07-29-16, 01:46 PM
NOTE: Do this as soon as possible, most police stations are open 24 hours. I "lost" a bottle of pills but luckily found them at the last minute but this was the advice I got from both the DEA and NY State authorities.

Also, there is NOTHING illegal about a doctor writing and a pharmacy filing replacement drugs (at least federally), even if the are Schedule II.

As far as going to another doctor, you might actually try one of those emergency walk-in clinics if you have one around.

sarahsweets
07-31-16, 02:05 AM
Im amazed that she actually referenced 'street value'. Yes, amphetamines are abused but so far, I havent become aware of the going market rate on vyvanse. I am in recovery and know many people struggling with drug issues, and so far its just not that known.

The doctor would be able to look the script up and find out if its been filled by someone else as long as your state participates in the prescription drug monitoring.
The doc can also call your pharmacy(ies) and find out if anything fishy is going on.

I asked my doc why she doesnt post date script and she said that if something happened to her than she would have a bunch of scripts floating around with patients with no one able to track them down. She also said its much easier to lose a script if you have to hang on to it.
Its a pain to have to pick it up every month but its worth it if i dont have to worry about being out of meds.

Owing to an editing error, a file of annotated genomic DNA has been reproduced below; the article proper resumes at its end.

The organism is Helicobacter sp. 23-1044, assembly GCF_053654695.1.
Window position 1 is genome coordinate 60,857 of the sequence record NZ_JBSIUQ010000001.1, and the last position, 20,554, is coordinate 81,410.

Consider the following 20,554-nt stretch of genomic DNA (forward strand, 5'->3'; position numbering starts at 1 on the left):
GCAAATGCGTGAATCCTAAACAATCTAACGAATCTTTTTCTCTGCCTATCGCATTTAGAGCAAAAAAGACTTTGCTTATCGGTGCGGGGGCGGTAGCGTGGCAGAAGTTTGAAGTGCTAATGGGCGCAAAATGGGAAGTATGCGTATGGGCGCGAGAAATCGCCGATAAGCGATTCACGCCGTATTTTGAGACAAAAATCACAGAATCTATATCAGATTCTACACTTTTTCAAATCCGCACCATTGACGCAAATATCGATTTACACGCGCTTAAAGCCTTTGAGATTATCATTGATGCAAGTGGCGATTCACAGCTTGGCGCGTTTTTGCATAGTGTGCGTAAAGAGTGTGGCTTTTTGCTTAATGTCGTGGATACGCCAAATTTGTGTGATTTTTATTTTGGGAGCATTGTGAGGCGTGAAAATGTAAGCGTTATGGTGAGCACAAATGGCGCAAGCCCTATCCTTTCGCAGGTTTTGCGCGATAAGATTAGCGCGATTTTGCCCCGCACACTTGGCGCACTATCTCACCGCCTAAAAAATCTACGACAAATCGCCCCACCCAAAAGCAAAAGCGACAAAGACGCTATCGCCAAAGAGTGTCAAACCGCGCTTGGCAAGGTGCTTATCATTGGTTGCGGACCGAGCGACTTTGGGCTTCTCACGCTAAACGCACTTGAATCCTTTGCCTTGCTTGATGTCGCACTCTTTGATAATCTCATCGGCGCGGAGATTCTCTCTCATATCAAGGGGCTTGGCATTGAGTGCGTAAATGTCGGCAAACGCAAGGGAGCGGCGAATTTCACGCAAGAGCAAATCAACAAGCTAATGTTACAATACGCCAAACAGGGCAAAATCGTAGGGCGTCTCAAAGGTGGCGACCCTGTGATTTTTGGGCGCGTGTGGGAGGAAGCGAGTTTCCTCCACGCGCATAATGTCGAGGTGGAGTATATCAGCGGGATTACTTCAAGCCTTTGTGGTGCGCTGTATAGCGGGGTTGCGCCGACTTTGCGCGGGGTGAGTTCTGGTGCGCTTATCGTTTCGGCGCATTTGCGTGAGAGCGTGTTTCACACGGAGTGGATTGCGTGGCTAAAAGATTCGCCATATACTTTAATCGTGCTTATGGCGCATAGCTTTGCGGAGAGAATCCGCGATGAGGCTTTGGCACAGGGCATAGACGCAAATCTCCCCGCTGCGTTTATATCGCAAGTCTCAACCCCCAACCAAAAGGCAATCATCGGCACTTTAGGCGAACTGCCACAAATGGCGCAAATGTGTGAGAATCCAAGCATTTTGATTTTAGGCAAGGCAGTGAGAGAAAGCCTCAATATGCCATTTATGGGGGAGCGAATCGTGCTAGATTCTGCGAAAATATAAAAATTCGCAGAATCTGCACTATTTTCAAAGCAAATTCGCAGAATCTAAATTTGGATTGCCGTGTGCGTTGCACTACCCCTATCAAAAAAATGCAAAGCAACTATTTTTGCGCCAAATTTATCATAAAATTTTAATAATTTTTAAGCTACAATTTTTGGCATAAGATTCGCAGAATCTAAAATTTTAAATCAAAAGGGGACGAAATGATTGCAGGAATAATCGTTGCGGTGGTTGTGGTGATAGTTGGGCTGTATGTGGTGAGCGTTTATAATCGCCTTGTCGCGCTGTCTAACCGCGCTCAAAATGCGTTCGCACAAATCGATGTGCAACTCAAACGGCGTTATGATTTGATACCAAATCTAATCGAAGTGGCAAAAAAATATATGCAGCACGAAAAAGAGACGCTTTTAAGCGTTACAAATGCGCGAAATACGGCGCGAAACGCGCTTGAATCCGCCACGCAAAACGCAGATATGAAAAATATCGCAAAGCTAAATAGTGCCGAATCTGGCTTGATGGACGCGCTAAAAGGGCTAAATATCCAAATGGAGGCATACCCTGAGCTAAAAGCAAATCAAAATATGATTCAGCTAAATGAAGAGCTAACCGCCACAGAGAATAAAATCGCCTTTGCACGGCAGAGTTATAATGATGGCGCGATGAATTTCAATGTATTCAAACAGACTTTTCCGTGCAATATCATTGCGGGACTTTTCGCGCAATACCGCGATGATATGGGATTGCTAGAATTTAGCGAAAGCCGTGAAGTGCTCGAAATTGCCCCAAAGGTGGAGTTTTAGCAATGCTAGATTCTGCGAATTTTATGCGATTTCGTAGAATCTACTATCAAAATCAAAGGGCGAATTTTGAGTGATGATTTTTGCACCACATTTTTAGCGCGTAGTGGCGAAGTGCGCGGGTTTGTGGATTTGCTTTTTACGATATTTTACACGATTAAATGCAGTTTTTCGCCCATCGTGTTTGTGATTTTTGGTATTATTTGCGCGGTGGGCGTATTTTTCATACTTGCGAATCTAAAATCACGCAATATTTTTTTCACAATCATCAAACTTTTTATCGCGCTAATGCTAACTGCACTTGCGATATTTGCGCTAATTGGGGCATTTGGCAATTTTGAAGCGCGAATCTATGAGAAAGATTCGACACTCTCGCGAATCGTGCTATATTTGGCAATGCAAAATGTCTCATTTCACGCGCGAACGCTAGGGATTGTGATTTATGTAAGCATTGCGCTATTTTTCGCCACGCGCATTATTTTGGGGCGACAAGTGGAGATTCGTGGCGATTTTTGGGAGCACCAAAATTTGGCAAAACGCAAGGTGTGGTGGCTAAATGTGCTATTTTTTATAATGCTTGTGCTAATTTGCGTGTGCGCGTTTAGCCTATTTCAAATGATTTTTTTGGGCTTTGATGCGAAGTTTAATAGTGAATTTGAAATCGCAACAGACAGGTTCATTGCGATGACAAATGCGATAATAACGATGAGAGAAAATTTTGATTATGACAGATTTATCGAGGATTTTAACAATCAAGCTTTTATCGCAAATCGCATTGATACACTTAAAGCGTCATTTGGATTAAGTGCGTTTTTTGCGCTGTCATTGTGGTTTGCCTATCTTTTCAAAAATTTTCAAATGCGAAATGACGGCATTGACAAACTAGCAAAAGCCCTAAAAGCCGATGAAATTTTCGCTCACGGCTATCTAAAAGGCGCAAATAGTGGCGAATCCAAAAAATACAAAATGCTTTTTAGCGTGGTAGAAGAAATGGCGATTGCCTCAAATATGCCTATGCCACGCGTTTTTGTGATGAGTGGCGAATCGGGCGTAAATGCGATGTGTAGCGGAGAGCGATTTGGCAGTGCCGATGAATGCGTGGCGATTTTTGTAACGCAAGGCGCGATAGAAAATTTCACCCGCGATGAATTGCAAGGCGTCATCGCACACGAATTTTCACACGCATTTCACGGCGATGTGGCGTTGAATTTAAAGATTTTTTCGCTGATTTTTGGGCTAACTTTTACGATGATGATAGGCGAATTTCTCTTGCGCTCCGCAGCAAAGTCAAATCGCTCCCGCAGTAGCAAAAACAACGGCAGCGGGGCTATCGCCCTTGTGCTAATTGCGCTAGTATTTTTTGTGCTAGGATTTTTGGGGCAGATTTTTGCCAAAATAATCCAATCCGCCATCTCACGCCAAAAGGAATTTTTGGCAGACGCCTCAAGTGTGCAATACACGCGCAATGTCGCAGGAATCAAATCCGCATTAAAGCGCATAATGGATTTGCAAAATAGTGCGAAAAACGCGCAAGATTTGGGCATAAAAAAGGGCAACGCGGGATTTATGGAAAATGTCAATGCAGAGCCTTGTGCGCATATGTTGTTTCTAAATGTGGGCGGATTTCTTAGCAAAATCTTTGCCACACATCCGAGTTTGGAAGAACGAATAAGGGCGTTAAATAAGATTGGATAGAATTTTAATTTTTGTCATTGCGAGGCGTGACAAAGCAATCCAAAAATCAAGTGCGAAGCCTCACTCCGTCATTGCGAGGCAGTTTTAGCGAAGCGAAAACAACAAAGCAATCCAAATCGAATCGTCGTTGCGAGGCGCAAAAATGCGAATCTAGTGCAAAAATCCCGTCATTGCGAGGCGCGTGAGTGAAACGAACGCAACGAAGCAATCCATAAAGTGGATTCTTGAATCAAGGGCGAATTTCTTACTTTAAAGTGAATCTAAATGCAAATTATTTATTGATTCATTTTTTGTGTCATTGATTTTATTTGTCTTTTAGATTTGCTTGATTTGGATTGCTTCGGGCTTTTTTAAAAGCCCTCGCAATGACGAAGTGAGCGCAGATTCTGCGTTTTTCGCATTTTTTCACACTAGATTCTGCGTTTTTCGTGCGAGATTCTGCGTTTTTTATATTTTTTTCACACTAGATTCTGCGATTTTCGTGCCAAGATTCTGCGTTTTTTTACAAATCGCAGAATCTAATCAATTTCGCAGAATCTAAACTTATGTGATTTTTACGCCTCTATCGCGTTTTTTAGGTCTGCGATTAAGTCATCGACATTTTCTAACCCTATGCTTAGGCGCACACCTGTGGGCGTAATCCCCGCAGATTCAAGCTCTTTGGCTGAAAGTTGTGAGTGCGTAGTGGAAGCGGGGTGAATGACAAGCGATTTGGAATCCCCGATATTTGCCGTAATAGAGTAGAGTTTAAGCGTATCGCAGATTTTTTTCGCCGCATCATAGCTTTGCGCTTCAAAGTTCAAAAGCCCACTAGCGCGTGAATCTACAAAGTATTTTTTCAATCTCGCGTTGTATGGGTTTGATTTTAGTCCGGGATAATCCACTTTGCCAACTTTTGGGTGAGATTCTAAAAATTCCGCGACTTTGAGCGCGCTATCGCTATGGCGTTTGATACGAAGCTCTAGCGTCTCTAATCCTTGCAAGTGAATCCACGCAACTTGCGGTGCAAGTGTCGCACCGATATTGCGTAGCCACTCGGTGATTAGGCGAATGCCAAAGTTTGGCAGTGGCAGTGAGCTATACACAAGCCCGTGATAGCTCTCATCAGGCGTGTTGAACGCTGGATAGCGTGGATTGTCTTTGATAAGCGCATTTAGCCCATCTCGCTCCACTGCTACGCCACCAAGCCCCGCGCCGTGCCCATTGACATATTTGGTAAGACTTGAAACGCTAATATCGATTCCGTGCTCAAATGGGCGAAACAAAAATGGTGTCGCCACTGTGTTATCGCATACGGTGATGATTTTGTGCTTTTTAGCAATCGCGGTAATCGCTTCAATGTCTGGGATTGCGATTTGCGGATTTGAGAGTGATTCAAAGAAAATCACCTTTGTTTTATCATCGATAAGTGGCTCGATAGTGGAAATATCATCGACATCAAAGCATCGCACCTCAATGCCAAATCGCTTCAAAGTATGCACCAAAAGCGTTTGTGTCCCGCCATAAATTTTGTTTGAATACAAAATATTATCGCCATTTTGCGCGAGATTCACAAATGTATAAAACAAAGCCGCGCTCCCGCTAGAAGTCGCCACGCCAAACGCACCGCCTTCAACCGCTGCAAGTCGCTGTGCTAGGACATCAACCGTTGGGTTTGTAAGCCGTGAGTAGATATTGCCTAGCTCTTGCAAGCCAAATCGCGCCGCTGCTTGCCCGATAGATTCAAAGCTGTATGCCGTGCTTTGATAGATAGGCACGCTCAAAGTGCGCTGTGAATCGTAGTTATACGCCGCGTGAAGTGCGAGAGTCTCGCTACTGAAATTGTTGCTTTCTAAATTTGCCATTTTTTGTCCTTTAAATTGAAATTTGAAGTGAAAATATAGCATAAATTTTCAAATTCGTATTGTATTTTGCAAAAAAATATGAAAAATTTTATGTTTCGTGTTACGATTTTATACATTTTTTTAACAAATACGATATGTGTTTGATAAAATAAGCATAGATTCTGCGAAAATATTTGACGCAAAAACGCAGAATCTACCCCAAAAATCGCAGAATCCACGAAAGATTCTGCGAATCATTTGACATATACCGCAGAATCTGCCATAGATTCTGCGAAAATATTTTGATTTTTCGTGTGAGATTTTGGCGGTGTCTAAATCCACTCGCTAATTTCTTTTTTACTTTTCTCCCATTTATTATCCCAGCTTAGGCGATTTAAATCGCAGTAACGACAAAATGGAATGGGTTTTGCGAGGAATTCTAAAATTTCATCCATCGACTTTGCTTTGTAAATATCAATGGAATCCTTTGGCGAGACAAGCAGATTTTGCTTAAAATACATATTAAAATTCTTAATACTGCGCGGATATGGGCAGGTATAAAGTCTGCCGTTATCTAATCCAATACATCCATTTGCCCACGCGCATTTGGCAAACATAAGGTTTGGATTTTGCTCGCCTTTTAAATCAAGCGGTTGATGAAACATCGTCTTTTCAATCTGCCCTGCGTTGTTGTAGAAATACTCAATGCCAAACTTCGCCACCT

Even though she has made it clear you are screwed, I would still bring this up the next time you see her so you can at least have your feelings heard.

oasismonkey
08-02-16, 12:59 PM
My dad is a doctor and he has to deal with people calling about lost Rx's for controlled substances. It doesn't make any sense for an ethical doctor to write a new script. Statistically it is likely that the person is misusing the medication, and no doctor wants to contribute to substance abuse. Also the health consequences of not taking the meds for a month are not as bad what will happen if the person is misusing them, so the default is no Rx. You can always go to the emergency room if things get bad. Also most medical groups have a policy that they will not write new Rx's for controlled substances to keep down their risk of liability. Someone that has worked so hard to become a doctor is not going to chance everything they have worked for.

sleepy
08-30-17, 12:18 AM
My dad is a doctor and he has to deal with people calling about lost Rx's for controlled substances. It doesn't make any sense for an ethical doctor to write a new script. Statistically it is likely that the person is misusing the medication, and no doctor wants to contribute to substance abuse. Also the health consequences of not taking the meds for a month are not as bad what will happen if the person is misusing them, so the default is no Rx. You can always go to the emergency room if things get bad. Also most medical groups have a policy that they will not write new Rx's for controlled substances to keep down their risk of liability. Someone that has worked so hard to become a doctor is not going to chance everything they have worked for.

What are you referencing these "statistics" from? An ethical doctor treats their patients, not make them suffer from results of their disorder.

sarahsweets
08-30-17, 07:14 AM
What are you referencing these "statistics" from? An ethical doctor treats their patients, not make them suffer from results of their disorder.

That member hasnt posted in a year I dont think so I am not sure if you will get an answer to your question.